Assassin’s Creed Odyssey Endings Ranked

Assassin’s Creed: Odyssey is a unique entry into the franchise because of how many roleplaying opportunities it provides to the player. By the time they’ve finished the main story, the gamer’s choices (even seemingly insignificant dialogue options) will have massive repercussions. This trend continues into the game’s two big DLCs.

There are nine possible ways that Assassin’s Creed: Odyssey can end (more specifically, nine ways its cultist plot can end). Which one the player receives is determined by how many of their family members they saved during the course of the campaign. These living relatives join Kassandra or Alexios for dinner at their childhood home in Sparta.

9 Alone

In the saddest ending in Assassin’s Creed: Odyssey, the player character is alone at their dinner. They prepare food but can’t bring themselves to eat it — they just stare wistfully at the empty room before swearing softly and leaving the table. When they venture outside, Ikaros is perching nearby and squawks. It pulls a slight smile from them but, after lingering for a moment in the doorframe, they return to their solitary meal. Not only is this the most heart-wrenching final cutscene of the game, but the events leading up to it are equally terrible — you’ve killed your stepfather and stepbrother, your mother’s dead or missing, and Deimos is gone for good.

8 Only Nikolaos

The dinner scene in which only Nikolaos has joined you is slightly less depressing. The pair eat in silence until Nikolaos comments on how strange it is to be in “this house” again. The player comments on how small it is compared to their memories… and how empty. Nikolaos seems to share their melancholy for a moment before reminding them optimistically that they are still there, even if no one else is. The gamer can feel the tension, the collective regret, and the hidden pain permeating the room.

7 Nikolaos and Stentor

Having Nikolaos and Stentor join the player for dinner is slightly less depressing than the previously discussed alternatives. The group sits quietly around the table until Kassandra asks Stentor to pass the wine. Stentor responds by chugging what wine remained in the amphora and responding that they were “all out.” This family clearly doesn’t get along — not yet, anyway — but put up with one another because having some kind of family is better than none at all.

6 Only Myrrine

Any ending with Myrrine in it is better than the ones without her. As the player’s mother, she brings a familiar, comforting atmosphere to the event, even if other family members have been lost. These dinners don’t feel so much like a gathering of convenient strangers.

In the ending where Myrrine is the only family member left, she and the player reminisce about childhood memories. Myrrine is clearly heartbroken over the loss of her child, so the player comforts her by saying that they have many memories left to create here.

5 Myrrine and Nikolaos

Having dinner with just your parents, Myrrine and Nikolaos, is a quiet occasion. They all sit around the table, making polite conversation. You can’t help but feel pity for them; they know so little about one another and have not yet had enough time to lick their wounds and grieve. Myrrine sums up the atmosphere perfectly when she says: “It’s bittersweet.” Of course, it’s better to have some family alive than none at all, but each parent has lost a child to this odyssey.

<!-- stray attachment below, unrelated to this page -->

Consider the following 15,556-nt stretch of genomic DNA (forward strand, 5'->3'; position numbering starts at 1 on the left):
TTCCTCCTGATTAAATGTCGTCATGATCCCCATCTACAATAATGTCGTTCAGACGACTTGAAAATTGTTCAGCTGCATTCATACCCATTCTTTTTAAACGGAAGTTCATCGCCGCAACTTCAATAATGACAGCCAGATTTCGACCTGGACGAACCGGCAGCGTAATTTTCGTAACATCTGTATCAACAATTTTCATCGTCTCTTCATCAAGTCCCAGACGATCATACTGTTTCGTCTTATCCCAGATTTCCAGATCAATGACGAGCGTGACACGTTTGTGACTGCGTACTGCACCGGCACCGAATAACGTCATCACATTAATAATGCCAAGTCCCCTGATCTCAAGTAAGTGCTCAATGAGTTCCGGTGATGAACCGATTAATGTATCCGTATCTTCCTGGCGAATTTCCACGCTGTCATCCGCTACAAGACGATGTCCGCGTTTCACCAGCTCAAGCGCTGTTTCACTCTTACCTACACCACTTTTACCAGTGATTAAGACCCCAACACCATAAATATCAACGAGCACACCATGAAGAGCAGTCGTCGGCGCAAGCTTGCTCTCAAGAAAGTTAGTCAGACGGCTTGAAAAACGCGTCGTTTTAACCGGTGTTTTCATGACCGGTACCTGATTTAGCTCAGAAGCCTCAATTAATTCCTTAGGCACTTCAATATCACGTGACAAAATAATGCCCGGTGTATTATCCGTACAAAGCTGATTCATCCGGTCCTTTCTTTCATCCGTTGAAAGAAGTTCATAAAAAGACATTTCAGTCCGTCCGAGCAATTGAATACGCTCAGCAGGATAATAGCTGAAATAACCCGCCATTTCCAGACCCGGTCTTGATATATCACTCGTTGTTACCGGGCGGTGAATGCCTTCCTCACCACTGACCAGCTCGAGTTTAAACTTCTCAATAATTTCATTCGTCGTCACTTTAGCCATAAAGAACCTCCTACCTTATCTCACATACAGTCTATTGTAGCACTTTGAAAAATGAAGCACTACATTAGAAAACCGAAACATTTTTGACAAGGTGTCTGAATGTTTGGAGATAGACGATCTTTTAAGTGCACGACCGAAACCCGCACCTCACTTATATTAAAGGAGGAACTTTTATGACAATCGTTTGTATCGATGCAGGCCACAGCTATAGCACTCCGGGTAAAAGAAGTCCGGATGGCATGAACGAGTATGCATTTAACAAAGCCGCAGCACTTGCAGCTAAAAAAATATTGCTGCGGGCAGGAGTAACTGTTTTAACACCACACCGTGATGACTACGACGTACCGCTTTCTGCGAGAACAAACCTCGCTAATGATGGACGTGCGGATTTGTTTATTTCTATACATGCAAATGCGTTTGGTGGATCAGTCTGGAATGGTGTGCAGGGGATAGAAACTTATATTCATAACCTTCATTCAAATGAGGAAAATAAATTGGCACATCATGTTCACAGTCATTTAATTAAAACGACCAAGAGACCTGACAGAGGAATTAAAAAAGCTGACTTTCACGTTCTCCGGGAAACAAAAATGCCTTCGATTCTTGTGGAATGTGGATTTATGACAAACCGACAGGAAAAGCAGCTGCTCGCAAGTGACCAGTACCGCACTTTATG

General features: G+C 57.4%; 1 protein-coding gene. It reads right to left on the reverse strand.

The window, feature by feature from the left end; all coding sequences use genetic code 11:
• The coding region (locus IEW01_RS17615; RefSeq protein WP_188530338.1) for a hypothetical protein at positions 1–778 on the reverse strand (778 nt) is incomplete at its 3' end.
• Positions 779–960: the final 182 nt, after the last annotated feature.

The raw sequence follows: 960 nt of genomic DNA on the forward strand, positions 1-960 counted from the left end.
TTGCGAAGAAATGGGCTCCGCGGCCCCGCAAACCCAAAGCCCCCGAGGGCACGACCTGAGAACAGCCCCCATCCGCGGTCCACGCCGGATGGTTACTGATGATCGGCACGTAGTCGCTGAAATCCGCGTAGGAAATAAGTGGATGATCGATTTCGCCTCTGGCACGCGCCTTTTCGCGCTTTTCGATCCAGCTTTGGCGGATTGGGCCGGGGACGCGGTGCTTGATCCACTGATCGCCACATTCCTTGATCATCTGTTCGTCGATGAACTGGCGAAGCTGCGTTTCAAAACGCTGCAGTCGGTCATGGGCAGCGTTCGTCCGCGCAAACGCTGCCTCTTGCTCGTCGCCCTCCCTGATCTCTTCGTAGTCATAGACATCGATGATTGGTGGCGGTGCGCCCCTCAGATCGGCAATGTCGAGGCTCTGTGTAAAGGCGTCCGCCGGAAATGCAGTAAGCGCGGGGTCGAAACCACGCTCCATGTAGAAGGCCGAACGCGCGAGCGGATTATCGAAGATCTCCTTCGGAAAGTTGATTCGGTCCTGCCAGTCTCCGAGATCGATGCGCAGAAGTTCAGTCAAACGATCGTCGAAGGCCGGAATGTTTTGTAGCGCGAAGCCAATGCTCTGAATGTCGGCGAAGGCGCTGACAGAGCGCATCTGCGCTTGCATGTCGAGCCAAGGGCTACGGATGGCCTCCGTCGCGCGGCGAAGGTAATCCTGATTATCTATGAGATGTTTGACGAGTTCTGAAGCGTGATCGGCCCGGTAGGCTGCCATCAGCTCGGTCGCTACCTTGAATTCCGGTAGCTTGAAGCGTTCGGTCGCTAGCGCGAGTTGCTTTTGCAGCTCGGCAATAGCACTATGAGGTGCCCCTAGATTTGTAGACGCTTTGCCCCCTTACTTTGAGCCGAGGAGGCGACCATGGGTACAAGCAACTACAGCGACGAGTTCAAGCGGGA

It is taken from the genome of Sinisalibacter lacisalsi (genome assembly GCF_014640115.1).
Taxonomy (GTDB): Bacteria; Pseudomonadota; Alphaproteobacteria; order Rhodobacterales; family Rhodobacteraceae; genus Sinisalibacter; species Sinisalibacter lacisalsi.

4 Myrrine, Nikolaos, and Stentor

In this ending, the player has managed to save everyone except for their biological sibling, Deimos, so Myrrine, Nikolaos, and Stentor all join them for dinner. Despite four out of five family members alive, this ending is low on the list because of how quiet it is — hardly anything occurs.

Nikolaos comments shyly on how nice it is to have everyone together for once, but Myrrine shoots back that not everyone is here. The player, grateful enough to have any family at all, ends this exchange by plainly saying that they “have each other.”

3 Myrrine and Deimos

The best endings in the game are those in which the player has managed to save Deimos from the cult’s brainwashing. This is a tricky process, requiring the player to choose particular options throughout the game (even when not speaking to Deimos).

In the third-best ending, the player’s biological family has survived the events of the game. None of them know one another very well… and yet, the echoes of a familiar family relationship survive. Deimos critiques the player for eating “like a wild animal,” and when the player looks to Myrrine for support, she says that they “are at a table.”

2 Myrrine, Nikolaos, and Deimos

The second-best ending of the game has everyone alive except for Stentor, Nikolaos’ adopted son. The air is tense as they eat; it’s as if this were some staged recreation of a meal they ate together years ago. Finally, Nikolaos asks Deimos if they’d like to go hunting with him tomorrow. After a beat of silence, Nikolaos starts to try and explain himself, but Myrrine cuts him off by saying it’s a good idea. Deimos stands, stabbing their knife into the table before agreeing that it sounds like fun. The family breathes a collective sigh of relief and smiles at one another.

1 Everyone Lives

The ending where every member of the player’s family lives is widely considered by fans to be the “best” ending (sometimes also called the “family” ending). To achieve it, the player must have made particular choices at key moments throughout the main story. The atmosphere at this dinner is relaxed, even if they aren’t quite as familiar with one another as a usually family unit would be. A life lesson from the parents quickly turns into a brawl among siblings, as Stentor and Deimos begin to wrestle (if not playfully, at least not violently) and the player searches for more wine. A typical family scene, even after all their hardships.

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